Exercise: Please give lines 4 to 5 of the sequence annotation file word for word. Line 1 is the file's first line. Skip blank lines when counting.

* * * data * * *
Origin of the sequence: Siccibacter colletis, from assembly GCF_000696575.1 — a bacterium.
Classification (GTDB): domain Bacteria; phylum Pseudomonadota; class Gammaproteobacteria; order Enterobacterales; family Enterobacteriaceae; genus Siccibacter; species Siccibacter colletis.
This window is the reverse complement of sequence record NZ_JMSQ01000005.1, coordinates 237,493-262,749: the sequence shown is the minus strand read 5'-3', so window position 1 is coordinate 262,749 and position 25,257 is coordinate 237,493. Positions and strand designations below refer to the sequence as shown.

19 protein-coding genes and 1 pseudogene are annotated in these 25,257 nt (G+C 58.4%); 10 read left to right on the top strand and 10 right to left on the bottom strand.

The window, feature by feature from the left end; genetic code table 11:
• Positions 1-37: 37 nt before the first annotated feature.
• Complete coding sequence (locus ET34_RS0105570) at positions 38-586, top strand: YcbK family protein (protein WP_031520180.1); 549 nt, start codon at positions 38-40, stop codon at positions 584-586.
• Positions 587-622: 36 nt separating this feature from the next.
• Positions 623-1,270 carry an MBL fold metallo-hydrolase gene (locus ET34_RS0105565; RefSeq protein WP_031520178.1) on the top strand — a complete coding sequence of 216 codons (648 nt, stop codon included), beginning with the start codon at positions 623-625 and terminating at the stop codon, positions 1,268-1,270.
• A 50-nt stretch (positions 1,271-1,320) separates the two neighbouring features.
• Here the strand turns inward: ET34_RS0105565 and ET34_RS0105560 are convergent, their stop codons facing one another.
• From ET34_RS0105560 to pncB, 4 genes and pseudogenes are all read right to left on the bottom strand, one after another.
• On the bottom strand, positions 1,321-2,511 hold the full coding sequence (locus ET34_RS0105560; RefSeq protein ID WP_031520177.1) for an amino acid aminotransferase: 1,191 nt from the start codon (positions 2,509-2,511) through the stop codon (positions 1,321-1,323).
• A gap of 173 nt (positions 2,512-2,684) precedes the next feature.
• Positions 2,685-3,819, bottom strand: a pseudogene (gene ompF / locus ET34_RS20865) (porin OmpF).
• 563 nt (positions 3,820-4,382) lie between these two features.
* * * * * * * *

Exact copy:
19 protein-coding genes and 1 pseudogene are annotated in these 25,257 nt (G+C 58.4%); 10 read left to right on the top strand and 10 right to left on the bottom strand.

The window, feature by feature from the left end; genetic code table 11: